In case you already had dinner plans and/or your TiVo was on the blink, here’s what you missed on last night’s Daily Show.

And here’s where you can get your hot off the presses copy of Bill’s updated Safire’s Political Dictionary.(1) For Republicans, the hardcover listing at $99.00.

(2) For everyone else, the paperback listing at $22.95.

Just kidding — about the Republicans not about the 99 bucks; but worth every single cent and remember it’s a reference book. Besides, with spring and summer just around the corner, at 896 pages it can also be used as a doorstop.

Even if you aren’t interested in buying it right now, the above Amazon link also leads to a virtual Safirefest (now there’s a candidate for the next edition). There’s a three minute video embed of Bill talking about language and politics, and an interesting Amazon/Safire print interview. Here’s a sample of the latter: Which politicians were the most enjoyable to research and write about for this new edition? Have any documents or speech recordings come to light that significantly changed your perception of a particular historical figure or period since you last revised the dictionary back in 1993?

Safire: In the past century, nobody tops the two Roosevelts for colorful and historic coinages. President Theodore Roosevelt minted bully pulpit and big stick, still in active use today, swung lunatic fringe from the fashion world to politics and borrowed boxing’s hat in the ring; Teddy also popularized weasel words, pussyfooting, parlor pink and mollycoddle. FDR more than matched his cousin: arsenal of democracy, four freedoms, rendezvous with destiny (based on the poet Alan Seeger’s “rendezvous with death”) were only the beginning; because I had the chance to interview FDR speechwriters Samuel Rosenman and Raymond Moley forty years ago, readers today can get some insight into the origins of New Deal, nothing to fear but fear itself, and day of infamy. (Speechwriters, even those of us with a passion for anonymity, don’t always agree on credit.)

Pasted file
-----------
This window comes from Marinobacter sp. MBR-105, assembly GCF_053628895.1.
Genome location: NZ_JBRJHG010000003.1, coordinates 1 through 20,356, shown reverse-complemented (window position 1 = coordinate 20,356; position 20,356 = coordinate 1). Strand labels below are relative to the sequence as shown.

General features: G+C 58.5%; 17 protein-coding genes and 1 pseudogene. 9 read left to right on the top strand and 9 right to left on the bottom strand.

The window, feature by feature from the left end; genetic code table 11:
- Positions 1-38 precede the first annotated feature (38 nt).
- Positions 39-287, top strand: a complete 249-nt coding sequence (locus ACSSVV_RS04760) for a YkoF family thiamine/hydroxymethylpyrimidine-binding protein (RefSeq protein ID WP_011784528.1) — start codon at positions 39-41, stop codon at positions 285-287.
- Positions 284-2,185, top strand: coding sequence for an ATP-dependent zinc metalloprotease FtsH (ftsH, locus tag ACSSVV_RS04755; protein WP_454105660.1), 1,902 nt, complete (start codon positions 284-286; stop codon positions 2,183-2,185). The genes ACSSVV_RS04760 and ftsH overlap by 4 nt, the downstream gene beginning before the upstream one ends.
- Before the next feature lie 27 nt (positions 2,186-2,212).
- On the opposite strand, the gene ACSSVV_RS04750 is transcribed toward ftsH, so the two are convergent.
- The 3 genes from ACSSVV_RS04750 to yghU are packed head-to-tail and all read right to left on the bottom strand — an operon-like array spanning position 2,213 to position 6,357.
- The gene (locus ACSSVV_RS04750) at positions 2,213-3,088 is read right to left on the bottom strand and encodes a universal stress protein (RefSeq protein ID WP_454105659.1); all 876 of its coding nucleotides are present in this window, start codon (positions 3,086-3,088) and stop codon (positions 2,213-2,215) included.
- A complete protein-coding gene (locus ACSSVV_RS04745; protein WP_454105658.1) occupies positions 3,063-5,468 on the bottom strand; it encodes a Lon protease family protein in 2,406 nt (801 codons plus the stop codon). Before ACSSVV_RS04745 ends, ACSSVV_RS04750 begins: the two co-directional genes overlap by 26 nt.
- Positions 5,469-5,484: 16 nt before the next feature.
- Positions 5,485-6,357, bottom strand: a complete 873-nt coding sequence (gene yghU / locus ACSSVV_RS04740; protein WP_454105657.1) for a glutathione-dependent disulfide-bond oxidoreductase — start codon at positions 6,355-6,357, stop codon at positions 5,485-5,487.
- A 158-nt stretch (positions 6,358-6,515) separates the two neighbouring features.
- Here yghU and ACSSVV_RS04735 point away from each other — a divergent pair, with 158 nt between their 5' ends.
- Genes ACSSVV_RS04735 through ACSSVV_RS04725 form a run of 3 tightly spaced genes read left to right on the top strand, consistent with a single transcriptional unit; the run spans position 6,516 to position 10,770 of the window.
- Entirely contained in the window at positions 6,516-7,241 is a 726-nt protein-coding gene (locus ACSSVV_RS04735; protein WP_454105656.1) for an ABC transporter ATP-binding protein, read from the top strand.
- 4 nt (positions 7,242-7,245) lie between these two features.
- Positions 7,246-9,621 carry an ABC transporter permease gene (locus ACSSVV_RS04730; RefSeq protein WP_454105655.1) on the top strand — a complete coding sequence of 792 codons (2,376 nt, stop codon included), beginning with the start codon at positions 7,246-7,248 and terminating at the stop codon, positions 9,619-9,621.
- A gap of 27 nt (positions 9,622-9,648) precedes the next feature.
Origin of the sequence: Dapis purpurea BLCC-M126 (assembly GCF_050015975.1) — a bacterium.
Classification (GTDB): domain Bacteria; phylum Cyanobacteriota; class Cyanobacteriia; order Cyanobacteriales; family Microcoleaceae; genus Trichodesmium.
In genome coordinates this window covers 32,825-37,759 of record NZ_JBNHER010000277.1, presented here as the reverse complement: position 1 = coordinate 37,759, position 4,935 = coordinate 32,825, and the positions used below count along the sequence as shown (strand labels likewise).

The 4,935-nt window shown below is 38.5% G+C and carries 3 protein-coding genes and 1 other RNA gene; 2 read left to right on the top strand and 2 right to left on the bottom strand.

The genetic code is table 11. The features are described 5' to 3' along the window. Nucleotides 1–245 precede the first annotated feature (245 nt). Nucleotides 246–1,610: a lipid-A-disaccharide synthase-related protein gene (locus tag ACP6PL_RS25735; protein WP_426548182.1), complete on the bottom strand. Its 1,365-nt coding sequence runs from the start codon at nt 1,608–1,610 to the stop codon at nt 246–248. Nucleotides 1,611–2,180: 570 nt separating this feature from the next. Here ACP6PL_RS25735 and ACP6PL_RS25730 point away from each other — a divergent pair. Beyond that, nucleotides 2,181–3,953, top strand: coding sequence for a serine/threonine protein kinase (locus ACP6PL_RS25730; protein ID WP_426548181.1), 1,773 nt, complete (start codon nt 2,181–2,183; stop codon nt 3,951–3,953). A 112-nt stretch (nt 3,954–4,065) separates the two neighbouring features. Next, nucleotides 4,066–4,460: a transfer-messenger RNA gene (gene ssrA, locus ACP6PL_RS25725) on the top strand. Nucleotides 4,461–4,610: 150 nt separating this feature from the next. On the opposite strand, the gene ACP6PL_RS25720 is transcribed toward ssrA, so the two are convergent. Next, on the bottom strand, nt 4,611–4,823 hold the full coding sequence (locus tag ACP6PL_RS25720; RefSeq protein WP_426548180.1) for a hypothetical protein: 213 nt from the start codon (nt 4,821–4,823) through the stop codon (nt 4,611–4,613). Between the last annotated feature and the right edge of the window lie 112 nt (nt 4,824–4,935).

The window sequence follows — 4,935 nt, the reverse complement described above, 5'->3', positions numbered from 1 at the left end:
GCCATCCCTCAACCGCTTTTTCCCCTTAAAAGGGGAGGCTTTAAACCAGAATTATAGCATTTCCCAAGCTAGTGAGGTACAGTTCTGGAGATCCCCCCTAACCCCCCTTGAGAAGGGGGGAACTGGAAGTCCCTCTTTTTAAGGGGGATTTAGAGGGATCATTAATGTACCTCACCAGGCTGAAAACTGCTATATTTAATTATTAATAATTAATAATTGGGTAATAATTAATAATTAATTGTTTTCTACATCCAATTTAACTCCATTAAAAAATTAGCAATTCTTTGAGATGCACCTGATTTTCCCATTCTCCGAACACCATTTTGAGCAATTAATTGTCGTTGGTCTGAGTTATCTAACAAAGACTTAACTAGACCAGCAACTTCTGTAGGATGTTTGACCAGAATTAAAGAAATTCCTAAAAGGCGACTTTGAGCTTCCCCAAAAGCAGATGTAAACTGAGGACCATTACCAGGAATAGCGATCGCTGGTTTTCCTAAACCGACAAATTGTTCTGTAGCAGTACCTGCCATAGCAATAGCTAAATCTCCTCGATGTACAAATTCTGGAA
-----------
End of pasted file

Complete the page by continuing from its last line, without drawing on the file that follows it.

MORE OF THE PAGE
Say what you like about Nixon (silent majority, lift of a driving dream, workfare) but the Watergate scandal that ended his administration spawned the Golden Age of Political Coinage: cover-up, Deep Throat, deep-six, enemies list, firestorm, plumbers, smoking gun, twisting slowly, slowly in the wind–the list goes on and the phrases are in current use.

Reagan gave us evil empire, make my day, morning in America, there you go again and was slammed with sleaze factor and amiable dunce). The elder Bush had read my lips, line in the sand, thousand points of light, kinder and gentler nation and was hit with wimp factor, out of the loop and voodoo economics.

Bill Clinton had Comeback Kid, triangulation, war room and was attacked with Hillarycare, Whitewater, and the lingo of Monicagate. The younger Bush — Dubya–started with compassionate conservative, faith-based, and the soft bigotry of low expectations but was soon embroiled in the war on terror, axis of evil, regime change, freedom agenda, misunderestimate, stay the course, and surge.

In answer to your question, I enjoyed it all.

And for those who can’t get enough of Safire (as if anyone could), he has just posted his first blog —- on the Oxford University Press USA’s OUPblog. His subject is: Who is the first blogger. His first foray into bloxicography is, naturally, informative and entertaining — but don’t expect to come away with an answer.